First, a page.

Mason Bates, pt. 2

JD:  Your Steve Jobs opera, how have you worked with the production staff about these concepts? MB:  It has to start with the libretto and story.  One thing that Mark Hamill, the librettist, and I wanted to do is to have a non-linear, almost pixelated presentation of the life of Steve Jobs.  We didn’t want …

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Mason Bates, pt. 1

Mason Bates, Musical America’s 2018 Composer-of-the-Year, is a breath of fresh air in a room that is often accused of lacking ventilation! Mason is, at once, edgy yet traditional, intuitive and insightful, curious and experimental, and more willing to test the preconceived boundaries of the concert stage than possibly any composer before him. Small wonder …

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Charles Dutoit

Between the time I conducted this interview and it was written and published, Maestro Dutoit’s career has altered due to revelations from the #MeToo Movement. Many, if not all, of his North American engagements have been canceled. So, why, one might ask, would I post Dutoit’s interview under such circumstances? I do so, while not …

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Alice Parker

Alice Parker, the First Lady of American choral music, invited me to her farm-home in New England, on a crisp Autumn day, to spend time together in an interview. What follows is the beginning of her account of what makes music important in our lives. When I walked into her living room, scores were piled …

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Kurt Masur

Less than a year before he died, I flew into a New York blizzard for the express purpose of interviewing one of the great living musicians in his upstate home. Maestro Kurt Masur was in his upper 80s and suffering from Parkinson’s disease, but he was undaunted in his determination to share his story with …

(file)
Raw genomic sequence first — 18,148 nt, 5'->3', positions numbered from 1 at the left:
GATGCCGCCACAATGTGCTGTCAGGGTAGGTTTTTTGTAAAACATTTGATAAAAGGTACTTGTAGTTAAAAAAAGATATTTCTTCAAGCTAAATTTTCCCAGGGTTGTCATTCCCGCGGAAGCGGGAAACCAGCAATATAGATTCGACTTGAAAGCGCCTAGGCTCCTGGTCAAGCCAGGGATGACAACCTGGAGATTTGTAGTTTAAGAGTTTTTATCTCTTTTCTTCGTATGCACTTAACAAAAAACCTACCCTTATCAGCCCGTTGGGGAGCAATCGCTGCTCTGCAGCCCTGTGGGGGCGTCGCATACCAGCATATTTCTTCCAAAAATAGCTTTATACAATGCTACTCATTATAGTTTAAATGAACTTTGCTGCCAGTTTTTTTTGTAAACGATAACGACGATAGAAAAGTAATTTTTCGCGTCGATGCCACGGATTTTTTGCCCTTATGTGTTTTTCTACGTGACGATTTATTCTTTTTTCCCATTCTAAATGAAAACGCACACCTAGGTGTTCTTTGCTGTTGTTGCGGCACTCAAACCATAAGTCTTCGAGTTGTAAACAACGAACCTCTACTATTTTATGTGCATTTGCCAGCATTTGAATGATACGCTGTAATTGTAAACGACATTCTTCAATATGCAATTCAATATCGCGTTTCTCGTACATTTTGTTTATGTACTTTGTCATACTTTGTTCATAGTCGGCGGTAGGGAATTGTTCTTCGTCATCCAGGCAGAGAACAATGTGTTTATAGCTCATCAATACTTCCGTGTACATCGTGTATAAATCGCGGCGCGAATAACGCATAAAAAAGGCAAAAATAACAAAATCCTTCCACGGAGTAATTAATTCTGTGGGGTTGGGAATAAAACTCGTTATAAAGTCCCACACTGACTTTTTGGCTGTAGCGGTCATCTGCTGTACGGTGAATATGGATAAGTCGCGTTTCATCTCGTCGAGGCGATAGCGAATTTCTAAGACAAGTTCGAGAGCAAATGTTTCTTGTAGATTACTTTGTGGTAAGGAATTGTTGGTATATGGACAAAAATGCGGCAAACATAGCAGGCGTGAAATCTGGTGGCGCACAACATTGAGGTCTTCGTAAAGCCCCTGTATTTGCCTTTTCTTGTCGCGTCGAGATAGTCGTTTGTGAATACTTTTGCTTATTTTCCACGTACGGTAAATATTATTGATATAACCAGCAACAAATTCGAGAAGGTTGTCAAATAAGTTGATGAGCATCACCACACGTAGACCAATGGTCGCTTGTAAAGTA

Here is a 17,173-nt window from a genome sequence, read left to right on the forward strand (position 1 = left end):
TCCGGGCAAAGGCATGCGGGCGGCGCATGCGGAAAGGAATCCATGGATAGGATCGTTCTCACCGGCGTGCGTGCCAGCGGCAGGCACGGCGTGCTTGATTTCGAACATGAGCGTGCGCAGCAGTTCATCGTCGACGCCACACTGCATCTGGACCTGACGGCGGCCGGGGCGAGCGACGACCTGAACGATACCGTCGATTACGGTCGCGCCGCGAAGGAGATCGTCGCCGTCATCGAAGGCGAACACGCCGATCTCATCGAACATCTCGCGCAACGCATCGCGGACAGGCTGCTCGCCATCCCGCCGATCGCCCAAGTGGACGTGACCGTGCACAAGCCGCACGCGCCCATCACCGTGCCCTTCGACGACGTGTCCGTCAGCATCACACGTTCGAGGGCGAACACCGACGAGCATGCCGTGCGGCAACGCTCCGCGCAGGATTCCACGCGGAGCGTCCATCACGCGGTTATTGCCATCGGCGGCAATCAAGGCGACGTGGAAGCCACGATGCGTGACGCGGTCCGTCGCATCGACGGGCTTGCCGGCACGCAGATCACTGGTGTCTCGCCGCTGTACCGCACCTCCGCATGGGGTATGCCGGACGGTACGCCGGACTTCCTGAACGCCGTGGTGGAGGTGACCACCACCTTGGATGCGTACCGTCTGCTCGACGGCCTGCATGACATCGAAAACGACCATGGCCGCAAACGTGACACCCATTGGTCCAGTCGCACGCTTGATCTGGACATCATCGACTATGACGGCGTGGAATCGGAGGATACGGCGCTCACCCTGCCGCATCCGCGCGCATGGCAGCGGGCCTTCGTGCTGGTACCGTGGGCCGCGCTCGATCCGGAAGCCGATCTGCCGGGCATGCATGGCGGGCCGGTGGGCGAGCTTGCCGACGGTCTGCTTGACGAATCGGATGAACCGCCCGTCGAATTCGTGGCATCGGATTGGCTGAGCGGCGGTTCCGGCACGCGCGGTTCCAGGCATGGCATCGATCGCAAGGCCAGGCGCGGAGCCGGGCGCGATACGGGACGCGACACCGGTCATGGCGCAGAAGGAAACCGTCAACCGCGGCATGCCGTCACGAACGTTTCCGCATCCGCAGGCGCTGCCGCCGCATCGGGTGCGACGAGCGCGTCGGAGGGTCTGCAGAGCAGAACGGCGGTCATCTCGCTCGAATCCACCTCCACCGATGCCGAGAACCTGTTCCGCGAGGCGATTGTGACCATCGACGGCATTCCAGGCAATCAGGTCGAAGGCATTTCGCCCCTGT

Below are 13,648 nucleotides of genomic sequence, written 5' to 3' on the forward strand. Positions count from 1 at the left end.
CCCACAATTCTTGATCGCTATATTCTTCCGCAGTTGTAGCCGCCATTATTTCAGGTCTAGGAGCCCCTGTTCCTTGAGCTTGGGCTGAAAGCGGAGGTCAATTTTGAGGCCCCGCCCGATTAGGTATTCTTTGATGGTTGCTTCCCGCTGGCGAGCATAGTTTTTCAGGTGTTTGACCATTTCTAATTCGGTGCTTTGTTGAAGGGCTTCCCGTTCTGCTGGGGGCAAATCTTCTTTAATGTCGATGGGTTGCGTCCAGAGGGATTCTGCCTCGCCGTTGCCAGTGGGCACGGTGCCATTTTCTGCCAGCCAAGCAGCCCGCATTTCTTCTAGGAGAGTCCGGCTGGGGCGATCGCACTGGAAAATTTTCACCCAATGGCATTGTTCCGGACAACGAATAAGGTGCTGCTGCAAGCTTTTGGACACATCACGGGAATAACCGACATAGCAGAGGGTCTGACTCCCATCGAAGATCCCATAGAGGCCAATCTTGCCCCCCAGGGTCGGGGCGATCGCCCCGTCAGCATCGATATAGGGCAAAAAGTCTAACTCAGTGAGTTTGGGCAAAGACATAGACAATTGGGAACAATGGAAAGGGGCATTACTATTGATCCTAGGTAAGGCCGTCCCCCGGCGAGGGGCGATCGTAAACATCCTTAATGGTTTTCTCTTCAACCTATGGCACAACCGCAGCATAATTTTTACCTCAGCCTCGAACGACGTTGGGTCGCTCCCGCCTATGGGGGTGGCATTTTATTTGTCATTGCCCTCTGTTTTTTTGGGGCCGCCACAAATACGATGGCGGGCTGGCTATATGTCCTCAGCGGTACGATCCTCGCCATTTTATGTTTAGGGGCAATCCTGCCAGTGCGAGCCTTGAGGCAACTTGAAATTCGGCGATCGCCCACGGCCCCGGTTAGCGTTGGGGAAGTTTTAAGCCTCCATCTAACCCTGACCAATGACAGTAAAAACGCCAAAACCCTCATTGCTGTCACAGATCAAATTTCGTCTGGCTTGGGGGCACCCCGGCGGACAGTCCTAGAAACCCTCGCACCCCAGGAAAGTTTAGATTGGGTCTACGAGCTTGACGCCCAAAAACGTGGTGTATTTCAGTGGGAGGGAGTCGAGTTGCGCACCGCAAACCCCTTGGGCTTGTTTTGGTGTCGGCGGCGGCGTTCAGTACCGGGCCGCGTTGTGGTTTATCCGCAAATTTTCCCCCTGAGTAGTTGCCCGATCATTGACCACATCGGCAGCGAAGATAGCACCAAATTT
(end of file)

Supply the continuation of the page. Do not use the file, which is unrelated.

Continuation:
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Beethoven at the Congress of Vienna, 1814

For seven months, beginning on November 1, 1814, the Congress of Vienna brought together heads of European states, with the objective of settling the many issues that arose after the French Revolutionary Wars, the Napoleonic Wars, and the dissolution of the Holy Roman Empire. The result was the redrawing of the continent’s political map, forming …

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The Christmas Truce of 1914

The now-famous Christmas truce of 1914 took place at Flanders field on Christmas Eve. British, German, and French troops were in their respective trenches when some German soldiers began to sing “Stille Nacht.” Before long, all the soldiers came out into no man’s land to sing carols together and even exchange souvenirs and chocolates. There …

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